ln10s09 - 1 Lecture 10: The Strong Acid/Strong Base...

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1 Lecture 10 : The Strong Acid/Strong Base Equilibrium Calculation After an entire lecture on water with nothing added, you must be pumped to know that in this lecture something will actually be added to water—a strong acid or a strong base. By the end of lecture you will be able to calculate the pH of such a solution. But first, some review and overview and a few time outs for background: We were able to use the RICE expression to determine the pH for the autodissociation of water H 2 O h H + + OH - with [H + ] = K w 0.5 that yields a pH at room temperature of about 7 We are about to learn that a couple of equally simple equations will provide estimates of pH or pOH for two categories of compounds—and derivations for these equations will follow easily from the RICE equation as will be shown Strong acids or bases in water: [H + ] = C a for strong acids and [OH - ] = C b for strong bases Weak acids or bases in water: [H + ] = (K a C a ) 0.5 for weak acids and [OH - ] = C b for strong bases Time out 1. Memorizing the strong acids and bases. Like it or not, sometimes it is just easier to commit really important stuff to memory. Like the seven strong acids and the strong bases. Knowing these makes so many things better, like being able to know what stuff is a strong or weak acid or base, or being able to identify spectator ions. So like or not, learn the following at once or prepare to fail the course: 1. Strong acids : HCl, HBr, HI, HClO 4 , HClO 3 , H2SO 4 and HNO 3 all dissociate completely 2. Strong bases : OH - of alkali and earth metals LiOH, NaOH, CsOH, KOH, Ba(OH) 2 , Ca(OH) 2 all dissociate completely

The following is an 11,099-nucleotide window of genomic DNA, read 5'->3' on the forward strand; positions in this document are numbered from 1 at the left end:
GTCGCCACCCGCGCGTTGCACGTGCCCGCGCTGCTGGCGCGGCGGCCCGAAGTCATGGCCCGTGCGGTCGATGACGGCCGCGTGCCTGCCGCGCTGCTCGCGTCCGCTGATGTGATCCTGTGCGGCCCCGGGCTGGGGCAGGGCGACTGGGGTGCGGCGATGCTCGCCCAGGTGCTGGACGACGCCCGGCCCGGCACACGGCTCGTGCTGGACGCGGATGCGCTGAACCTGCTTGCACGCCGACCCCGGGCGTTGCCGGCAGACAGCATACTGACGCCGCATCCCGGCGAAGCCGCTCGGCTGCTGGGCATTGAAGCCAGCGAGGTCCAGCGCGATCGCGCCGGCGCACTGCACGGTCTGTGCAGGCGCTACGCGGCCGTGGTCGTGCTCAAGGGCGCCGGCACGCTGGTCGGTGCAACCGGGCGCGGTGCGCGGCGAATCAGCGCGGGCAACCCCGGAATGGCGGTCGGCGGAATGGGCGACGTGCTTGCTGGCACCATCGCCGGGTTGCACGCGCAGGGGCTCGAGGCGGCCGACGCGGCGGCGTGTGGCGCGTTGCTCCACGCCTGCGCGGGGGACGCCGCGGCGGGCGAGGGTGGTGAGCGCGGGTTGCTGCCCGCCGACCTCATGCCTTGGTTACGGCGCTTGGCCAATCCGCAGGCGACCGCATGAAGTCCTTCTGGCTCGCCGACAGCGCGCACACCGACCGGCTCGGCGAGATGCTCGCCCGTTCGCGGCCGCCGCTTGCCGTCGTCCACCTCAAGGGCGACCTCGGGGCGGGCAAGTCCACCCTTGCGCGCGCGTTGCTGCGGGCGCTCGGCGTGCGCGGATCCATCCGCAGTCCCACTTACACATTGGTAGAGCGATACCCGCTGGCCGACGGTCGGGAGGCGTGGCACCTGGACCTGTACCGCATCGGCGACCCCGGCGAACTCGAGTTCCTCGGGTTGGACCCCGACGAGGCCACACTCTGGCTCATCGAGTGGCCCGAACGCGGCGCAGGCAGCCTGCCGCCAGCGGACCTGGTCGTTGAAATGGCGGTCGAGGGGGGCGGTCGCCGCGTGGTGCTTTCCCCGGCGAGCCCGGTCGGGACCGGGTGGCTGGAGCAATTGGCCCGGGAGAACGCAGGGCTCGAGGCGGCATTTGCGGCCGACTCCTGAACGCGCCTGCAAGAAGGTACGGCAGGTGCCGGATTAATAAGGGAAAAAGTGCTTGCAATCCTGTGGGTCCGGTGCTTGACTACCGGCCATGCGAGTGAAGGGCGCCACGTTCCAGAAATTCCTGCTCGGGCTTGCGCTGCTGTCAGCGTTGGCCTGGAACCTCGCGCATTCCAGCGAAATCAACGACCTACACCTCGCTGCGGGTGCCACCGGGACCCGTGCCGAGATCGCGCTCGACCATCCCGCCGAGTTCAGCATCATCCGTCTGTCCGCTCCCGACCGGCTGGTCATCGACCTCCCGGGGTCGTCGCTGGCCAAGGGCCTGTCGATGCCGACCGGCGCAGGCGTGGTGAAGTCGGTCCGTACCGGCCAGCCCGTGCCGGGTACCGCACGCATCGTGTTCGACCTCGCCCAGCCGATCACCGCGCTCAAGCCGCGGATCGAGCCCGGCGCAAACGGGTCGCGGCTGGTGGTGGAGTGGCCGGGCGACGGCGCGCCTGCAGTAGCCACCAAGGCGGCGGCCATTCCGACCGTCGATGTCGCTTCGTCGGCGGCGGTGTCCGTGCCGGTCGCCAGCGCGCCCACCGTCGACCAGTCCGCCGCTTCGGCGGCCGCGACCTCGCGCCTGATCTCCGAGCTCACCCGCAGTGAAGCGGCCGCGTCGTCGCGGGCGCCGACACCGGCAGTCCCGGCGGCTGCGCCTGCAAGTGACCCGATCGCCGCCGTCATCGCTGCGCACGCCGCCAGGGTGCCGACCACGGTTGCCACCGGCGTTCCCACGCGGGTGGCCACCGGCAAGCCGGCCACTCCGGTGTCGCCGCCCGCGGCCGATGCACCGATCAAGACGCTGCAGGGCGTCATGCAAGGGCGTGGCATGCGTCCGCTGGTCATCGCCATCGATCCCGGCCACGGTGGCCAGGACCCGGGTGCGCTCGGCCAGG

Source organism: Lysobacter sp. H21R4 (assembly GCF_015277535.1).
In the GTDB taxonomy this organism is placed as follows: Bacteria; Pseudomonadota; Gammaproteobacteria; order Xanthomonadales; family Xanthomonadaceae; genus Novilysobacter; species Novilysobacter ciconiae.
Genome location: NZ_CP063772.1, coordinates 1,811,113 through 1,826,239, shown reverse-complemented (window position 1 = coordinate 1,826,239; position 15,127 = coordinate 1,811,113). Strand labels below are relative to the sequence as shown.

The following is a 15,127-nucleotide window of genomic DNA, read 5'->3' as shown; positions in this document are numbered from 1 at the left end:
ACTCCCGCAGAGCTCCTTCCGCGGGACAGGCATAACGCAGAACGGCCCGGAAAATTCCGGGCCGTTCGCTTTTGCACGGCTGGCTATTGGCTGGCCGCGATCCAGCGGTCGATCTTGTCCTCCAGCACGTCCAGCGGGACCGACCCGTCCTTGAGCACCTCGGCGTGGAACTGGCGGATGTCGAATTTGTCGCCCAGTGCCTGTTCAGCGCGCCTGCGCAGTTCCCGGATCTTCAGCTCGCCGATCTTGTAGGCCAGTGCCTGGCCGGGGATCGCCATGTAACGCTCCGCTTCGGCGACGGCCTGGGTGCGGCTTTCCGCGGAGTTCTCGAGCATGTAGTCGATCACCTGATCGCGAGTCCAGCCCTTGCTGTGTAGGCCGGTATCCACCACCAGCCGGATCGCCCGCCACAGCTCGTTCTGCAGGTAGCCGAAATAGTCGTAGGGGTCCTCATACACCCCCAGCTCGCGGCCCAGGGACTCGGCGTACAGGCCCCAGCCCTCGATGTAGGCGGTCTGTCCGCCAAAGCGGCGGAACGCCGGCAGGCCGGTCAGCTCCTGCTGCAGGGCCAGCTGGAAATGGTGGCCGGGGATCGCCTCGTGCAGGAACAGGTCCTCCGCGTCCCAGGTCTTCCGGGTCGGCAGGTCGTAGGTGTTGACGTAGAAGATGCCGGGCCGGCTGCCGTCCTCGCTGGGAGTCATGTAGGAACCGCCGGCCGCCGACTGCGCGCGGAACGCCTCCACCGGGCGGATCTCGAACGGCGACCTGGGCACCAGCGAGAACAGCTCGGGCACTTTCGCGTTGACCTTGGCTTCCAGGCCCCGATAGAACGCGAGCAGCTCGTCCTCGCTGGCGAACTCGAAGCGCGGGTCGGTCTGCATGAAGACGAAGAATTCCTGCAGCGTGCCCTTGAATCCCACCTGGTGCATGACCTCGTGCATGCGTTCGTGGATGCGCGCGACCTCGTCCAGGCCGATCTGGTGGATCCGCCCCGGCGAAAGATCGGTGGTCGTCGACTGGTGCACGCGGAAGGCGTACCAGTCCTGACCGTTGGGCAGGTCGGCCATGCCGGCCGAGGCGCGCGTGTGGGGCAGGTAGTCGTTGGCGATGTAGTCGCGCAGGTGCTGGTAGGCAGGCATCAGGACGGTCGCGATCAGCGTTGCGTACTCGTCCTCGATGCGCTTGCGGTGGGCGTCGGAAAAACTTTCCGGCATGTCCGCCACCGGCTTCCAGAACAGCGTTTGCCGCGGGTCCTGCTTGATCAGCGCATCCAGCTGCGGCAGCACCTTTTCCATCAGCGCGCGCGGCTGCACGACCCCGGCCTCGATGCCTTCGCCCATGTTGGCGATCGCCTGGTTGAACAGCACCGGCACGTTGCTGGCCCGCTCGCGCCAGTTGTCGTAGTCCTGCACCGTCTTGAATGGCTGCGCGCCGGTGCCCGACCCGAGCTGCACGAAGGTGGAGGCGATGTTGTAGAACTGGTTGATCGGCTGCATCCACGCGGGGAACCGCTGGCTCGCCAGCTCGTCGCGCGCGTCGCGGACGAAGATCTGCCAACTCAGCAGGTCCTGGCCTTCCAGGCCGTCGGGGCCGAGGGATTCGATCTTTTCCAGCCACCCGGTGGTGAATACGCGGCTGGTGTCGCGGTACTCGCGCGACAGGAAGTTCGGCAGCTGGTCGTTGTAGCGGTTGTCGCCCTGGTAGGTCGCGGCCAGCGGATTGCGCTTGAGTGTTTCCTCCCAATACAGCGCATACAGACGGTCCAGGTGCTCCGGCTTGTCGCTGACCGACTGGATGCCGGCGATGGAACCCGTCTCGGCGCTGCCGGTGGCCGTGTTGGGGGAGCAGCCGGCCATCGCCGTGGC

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2 Timeout 2. Electrolytes in solution Notice that we paid a great deal of attention to the concentration of two charged ions, H
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This note was uploaded on 04/07/2009 for the course CH 302 taught by Professor Holcombe during the Spring '07 term at University of Texas at Austin.

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ln10s09 - 1 Lecture 10: The Strong Acid/Strong Base...

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